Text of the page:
Catherine was fearful they wouldn’t give her the light, but they did. And before navigation resumed, she was made the regular lighthouse keeper. The men in Washington also sent her a fine kitchen range because she told them she needed one. Catherine also tells of a nerve-wracking night in 1878 when an unusually heavy snowstorm turned to rain, and locals urged her to abandon the lighthouse and go to the mainland. Catherine refused. “The safety of the lives of many boatmen depend upon the lights being lit in the tower. I will never desert my post of duty. If the lighthouse does go down tonight, I go with it.” The Eddyville dam burst upstream and the ensuing flood carried away houses, barns, barges, and boats. Catherine could hear the turbulent crashing river screaming through the darkness toward the lighthouse, but she continued to keep the light beaming and held firm in her resolve. The next morning she surveyed the damage and found that the lighthouse had sustained little injury.
When I toured the current Rondout Creek Lighthouse, I noted the reconstructed décor of the 1930s. The rooms were small, windows appeared drafty, and black metal steps surrounded the rooms on each floor. I couldn’t help but wonder how Catherine coped with the children while she manned the lights in the first two lighthouses, climbing steps numerous times each day. She was dependent on supplies provided by boat with only sporadic visits to the mainland. I imagined there were many bad weather days when the children could not attend school. Or perhaps the children received respite from relatives and friends on the mainland, especially during the winter months. Catherine’s life could not have been an easy one in such spartan quarters.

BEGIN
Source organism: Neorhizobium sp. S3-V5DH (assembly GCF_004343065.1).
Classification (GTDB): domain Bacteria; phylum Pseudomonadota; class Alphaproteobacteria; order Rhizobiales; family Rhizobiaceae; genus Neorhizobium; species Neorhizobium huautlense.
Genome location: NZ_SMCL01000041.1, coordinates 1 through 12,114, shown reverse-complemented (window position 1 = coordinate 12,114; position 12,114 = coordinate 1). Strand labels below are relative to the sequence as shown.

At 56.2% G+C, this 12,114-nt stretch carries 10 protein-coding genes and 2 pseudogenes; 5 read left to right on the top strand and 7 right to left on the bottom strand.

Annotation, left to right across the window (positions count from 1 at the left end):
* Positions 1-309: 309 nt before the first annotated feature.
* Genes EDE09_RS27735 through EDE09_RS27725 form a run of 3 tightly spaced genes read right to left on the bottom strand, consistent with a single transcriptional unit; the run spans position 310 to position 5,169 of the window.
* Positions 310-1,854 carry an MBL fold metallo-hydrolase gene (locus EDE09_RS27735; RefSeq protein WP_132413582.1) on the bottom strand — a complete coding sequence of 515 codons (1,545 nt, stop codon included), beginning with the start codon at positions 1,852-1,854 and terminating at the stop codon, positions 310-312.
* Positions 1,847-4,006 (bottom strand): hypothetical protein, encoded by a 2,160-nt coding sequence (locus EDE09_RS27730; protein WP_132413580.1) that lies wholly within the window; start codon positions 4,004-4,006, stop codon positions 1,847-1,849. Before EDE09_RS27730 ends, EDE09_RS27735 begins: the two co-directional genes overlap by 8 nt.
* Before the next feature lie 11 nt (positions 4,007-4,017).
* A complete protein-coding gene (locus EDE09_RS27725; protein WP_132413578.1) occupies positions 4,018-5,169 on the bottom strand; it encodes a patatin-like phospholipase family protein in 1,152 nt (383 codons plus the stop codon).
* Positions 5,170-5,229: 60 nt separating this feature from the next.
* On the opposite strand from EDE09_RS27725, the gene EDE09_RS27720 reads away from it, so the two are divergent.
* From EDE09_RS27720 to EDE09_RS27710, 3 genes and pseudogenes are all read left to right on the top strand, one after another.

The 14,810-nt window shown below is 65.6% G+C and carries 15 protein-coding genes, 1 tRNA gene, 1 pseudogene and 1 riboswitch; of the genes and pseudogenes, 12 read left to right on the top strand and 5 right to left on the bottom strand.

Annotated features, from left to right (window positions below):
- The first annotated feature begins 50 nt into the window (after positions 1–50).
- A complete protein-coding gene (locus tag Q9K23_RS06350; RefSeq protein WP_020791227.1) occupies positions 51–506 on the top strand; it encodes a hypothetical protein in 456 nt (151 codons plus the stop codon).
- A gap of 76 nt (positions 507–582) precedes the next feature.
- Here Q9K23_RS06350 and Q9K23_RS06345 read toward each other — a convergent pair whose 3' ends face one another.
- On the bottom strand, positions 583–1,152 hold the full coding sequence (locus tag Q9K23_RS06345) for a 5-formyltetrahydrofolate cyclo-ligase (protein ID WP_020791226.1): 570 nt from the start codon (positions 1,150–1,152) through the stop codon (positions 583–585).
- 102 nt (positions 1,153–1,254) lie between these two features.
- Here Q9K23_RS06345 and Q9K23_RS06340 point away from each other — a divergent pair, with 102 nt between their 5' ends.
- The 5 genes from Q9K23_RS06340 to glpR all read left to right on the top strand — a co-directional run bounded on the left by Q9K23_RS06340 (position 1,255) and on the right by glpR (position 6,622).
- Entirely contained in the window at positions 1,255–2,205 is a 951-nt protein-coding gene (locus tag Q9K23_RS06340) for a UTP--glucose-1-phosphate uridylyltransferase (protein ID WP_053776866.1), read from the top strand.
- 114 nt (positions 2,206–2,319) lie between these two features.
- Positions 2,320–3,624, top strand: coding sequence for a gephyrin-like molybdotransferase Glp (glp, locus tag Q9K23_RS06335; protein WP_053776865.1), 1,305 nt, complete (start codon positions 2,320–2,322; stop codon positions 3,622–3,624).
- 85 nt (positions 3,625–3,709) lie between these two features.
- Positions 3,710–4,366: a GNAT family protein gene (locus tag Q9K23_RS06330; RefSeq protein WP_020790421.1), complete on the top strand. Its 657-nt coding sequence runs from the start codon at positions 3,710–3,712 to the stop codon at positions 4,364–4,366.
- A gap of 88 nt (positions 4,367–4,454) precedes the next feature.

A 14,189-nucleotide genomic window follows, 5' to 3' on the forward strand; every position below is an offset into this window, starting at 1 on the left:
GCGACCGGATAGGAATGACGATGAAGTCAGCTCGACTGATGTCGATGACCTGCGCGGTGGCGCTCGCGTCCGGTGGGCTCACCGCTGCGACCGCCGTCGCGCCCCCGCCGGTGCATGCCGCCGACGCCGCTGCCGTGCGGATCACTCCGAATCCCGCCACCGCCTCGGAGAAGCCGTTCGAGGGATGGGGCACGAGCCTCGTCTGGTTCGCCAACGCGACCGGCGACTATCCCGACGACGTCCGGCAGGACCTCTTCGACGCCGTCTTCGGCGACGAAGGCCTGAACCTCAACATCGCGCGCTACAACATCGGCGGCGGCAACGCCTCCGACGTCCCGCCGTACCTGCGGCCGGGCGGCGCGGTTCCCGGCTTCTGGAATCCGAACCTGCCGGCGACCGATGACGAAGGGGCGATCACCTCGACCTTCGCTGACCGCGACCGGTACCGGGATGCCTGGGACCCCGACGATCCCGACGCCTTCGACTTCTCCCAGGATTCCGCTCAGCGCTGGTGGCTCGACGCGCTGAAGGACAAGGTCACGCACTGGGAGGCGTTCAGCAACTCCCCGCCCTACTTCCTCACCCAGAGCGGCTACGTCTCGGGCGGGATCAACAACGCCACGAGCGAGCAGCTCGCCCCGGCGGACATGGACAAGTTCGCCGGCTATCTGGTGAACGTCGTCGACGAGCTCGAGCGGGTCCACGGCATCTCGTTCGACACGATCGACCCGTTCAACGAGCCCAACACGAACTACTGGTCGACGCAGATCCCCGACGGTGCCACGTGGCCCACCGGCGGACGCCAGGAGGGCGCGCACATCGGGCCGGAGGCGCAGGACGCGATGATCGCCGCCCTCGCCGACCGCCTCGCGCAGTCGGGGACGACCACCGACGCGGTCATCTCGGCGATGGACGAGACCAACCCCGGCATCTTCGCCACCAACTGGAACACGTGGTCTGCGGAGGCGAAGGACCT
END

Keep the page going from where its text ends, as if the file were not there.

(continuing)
When I look back at Catherine’s life in the nineteenth century, I note she was a steadfast, spirited woman ahead of her time. Title VII of the Civil Right Act did not yet exist, and the law was not enacted until 1964 when President Lyndon B. Johnson signed it into law, creating the EEOC in 1965 that protected women from workplace discrimination. The roster of Rondout Creek Lighthouse keepers before and after the years the Murdock family members served (1858 through 1923) indicated that Catherine was the sole female lighthouse keeper at Rondout. Catherine remained in charge of the light for 50 years (1857-1907) until her retirement, serving at both the first and second lighthouses. I believe what Catherine accomplished came from a deep reservoir of necessity, a strong character, and steadfast dedication to responsibility in an often difficult lifestyle that she embraced for a half century. Her son, James B. Murdock (the babe in her arms), kept up the family tradition and became assistant keeper in 1880 and then head keeper upon Catherine’s retirement.
I found it interesting to note that there were 142 female lighthouse keepers listed in J. Candace Clifford’s book Women Who Keep the Lights, 1776-1947. Clifford mentions that women lighthouse keepers were not common; typically, those appointed as keepers were the spouse of an assistant or head keeper and assumed the duties when husbands became ill or died. However, many of these were women appointed in their own right, and served their country with distinction for many years in a time when employment for women was extremely limited. Catherine Murdock was one of these exemplary women.
I would hope Catherine A. Murdock’s 50 years of service might still be honored and revered by future generations. Catherine was truly the grand lady of the Rondout Creek Lighthouse.
This story appeared in the
Nov/Dec 2015 edition of Lighthouse Digest Magazine. The print edition contains more stories than our internet edition, and each story generally contains more photographs - often many more - in the print edition. For subscription information about the print edition, click here.